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Howard Mason, 80, of Lomita, stands next to a Camp Pendleton monument to the soliders who fought in the Battle of Chosin Reservoir during the Korean War in 1950.

(Reprint from, September 25, 2010)

Marine Remembers 'Chosin Few'

Longtime Lomita resident Howard Mason is still awed that he survived the Battle of Chosin Reservoir during the Korean War nearly 60 years ago.

More than 4,400 men from the 1st Marine Division were killed from Nov. 27 to Dec. 13, 1950, either during the bloody battle or from the piercing cold temperatures.

The harsh weather left Mason with a case of frostbite on some of his extremities by the time he returned home from the war just months after the Chosin campaign.

"It was something I will never, never forget," said Mason, 80.

To honor the "Chosin Few" who served, Mason helped design the layout of a 6-by-4-foot, 3,000-pound blue pearl granite memorial that was recently dedicated at Camp Pendleton.

The words "Retreat Hell" are emblazoned above a Chosin combat scene that was painted by retired combat Marine artist Col. Charles Waterhouse.

At one point during the battle, the Marines fought their way back to the Korean coast as part of a strategic move that some had initially considered a retreat, Mason said, describing his selection of the quote carved into the monument.

Maj. Gen. Oliver Smith, who commanded the 1st Marine Division during the battle, reportedly said, "Retreat, hell! We're not retreating. We're just advancing in a different direction."

The monument, dedicated to "We Few, We Chosin Few, We Eternal Band of Brothers," sits near the South Mesa Club near the main gate of Camp Pendleton.

"The memorial is more of a tribute to those who lost their lives at the reservoir and made it possible for those who returned home safely than it is for those of us who survived," Mason said.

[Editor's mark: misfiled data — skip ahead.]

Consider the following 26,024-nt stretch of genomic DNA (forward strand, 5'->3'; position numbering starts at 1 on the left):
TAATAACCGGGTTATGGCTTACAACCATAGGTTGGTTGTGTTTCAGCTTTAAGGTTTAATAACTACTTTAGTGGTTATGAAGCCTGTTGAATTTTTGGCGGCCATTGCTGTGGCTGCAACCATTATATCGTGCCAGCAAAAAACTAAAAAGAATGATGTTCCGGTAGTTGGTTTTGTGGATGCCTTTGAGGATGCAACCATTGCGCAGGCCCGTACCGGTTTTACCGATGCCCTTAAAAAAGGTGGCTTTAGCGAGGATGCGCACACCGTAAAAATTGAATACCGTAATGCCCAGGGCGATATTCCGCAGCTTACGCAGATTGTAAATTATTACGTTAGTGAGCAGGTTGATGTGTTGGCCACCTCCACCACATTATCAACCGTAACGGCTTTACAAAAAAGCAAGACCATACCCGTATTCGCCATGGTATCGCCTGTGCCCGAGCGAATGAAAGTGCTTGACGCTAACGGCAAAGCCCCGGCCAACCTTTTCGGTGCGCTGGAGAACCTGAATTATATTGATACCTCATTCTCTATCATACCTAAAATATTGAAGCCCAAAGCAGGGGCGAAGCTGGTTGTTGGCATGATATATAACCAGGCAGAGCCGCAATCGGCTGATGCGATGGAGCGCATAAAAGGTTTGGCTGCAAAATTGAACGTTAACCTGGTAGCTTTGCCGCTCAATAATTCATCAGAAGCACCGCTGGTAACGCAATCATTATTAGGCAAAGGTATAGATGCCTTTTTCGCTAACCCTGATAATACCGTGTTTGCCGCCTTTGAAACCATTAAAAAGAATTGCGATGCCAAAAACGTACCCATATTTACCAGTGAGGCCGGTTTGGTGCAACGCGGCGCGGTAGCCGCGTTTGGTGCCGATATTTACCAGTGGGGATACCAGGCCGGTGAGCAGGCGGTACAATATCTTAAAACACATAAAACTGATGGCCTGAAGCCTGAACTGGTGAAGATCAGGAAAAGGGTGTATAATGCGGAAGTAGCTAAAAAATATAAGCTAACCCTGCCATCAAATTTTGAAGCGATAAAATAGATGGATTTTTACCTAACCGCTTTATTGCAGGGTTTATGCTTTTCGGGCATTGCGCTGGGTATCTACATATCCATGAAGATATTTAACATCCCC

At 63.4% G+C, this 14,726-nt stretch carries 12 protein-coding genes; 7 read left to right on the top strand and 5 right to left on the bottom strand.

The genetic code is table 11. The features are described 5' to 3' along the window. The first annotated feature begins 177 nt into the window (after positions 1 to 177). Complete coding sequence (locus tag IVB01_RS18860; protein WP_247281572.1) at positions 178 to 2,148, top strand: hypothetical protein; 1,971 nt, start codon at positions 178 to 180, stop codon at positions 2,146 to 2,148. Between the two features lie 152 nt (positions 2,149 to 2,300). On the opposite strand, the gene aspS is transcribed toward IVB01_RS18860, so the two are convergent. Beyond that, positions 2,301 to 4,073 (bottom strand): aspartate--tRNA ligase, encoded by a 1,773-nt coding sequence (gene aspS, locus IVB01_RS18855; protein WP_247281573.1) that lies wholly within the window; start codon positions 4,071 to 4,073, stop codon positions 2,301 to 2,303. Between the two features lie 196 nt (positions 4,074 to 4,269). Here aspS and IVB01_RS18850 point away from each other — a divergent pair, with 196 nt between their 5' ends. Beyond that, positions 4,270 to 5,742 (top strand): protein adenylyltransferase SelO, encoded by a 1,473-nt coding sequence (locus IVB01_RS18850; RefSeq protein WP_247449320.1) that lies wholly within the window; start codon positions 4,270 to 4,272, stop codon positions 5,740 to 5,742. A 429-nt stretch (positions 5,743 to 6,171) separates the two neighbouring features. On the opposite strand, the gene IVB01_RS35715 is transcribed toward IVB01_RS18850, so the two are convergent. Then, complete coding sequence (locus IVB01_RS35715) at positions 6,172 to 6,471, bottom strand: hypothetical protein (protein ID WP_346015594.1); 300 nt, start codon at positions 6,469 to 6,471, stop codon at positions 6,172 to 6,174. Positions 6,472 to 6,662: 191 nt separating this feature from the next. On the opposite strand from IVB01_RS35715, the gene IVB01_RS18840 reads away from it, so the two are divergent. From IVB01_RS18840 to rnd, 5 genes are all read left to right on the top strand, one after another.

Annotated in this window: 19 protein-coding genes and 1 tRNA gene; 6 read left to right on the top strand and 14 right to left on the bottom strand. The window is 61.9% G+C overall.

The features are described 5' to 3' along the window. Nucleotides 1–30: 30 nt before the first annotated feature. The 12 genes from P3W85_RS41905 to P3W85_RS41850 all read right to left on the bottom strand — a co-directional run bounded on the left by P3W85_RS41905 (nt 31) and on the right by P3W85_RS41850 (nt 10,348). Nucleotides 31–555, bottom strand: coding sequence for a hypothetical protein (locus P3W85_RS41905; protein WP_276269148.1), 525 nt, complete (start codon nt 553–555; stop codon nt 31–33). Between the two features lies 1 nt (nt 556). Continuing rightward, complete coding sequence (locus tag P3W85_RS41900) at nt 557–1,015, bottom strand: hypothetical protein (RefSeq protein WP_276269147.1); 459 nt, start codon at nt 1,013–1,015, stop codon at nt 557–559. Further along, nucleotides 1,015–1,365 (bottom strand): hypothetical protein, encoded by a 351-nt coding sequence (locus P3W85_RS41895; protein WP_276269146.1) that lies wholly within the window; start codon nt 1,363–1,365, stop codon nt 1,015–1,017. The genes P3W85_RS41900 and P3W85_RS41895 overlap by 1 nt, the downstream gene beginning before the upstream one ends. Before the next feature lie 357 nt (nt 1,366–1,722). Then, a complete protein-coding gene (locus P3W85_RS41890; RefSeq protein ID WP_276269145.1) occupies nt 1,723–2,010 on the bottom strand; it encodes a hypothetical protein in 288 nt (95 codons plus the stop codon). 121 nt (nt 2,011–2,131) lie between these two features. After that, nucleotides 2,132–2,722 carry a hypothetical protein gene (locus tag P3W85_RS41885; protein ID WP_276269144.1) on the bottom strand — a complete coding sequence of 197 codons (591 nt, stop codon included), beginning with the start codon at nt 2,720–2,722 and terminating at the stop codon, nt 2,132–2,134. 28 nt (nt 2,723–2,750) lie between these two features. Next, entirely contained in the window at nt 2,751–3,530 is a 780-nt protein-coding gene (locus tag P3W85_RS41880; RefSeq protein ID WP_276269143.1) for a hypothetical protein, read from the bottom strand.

The monument was dedicated during a ceremony Sept.15, marking the 60th anniversary of the Marine invasion of Inchon, which eventually led up to the battle at Chosin Reservoir.

Mason was unable to attend the event after suffering a heart attack one day earlier.

"After all that work, I didn't get to witness the dedication, but my wife and my fellow Marines let me know that it went off without a hitch," said Mason, who was recovering at home.

Mason was a fresh-faced, 20-year-old Marine Corps reservist when he was called into active duty in July 1950 to assist in the invasion at Inchon. From there, the Marines invaded Seoul and went on to Chosin.

"I spent my first wedding anniversary retaking Seoul," Mason said. "It was nothing like anything I ever experienced before or since."

The Marines endured temperatures that plunged 35 degrees below zero. Mason shivered as he tried to get some rest while bundled inside a sleeping bag placed on the frozen-solid ground. Much of the food and the water stored in canteens were also frozen.

The Marines had to wear specially designed double-layered mittens to keep their hands from freezing while shooting their guns.

"We fought with great difficulty," Mason said. "All I remember is how cold it was. So very, very cold."

The bitter campaign was considered one of the major battles of the three-year Korean War, which is sometimes referred to as the "forgotten war" wedged between World War II and the Vietnam War.

The Korean War finally ended with a truce in 1953 that keeps the country divided at the 38th parallel north latitude.

Shortly after he returned home, Mason joined the Los Angeles Fire Department, where he worked for 28 years.

But despite his long service with the LAFD, the brief time he spent in Korea still hold a special place in Mason's heart.

"I spent 28 years shoulder to shoulder with my brother firemen, but I am more closer to my Marines than anyone else," Mason said. "Something about being with my Marines in combat is second to nothing."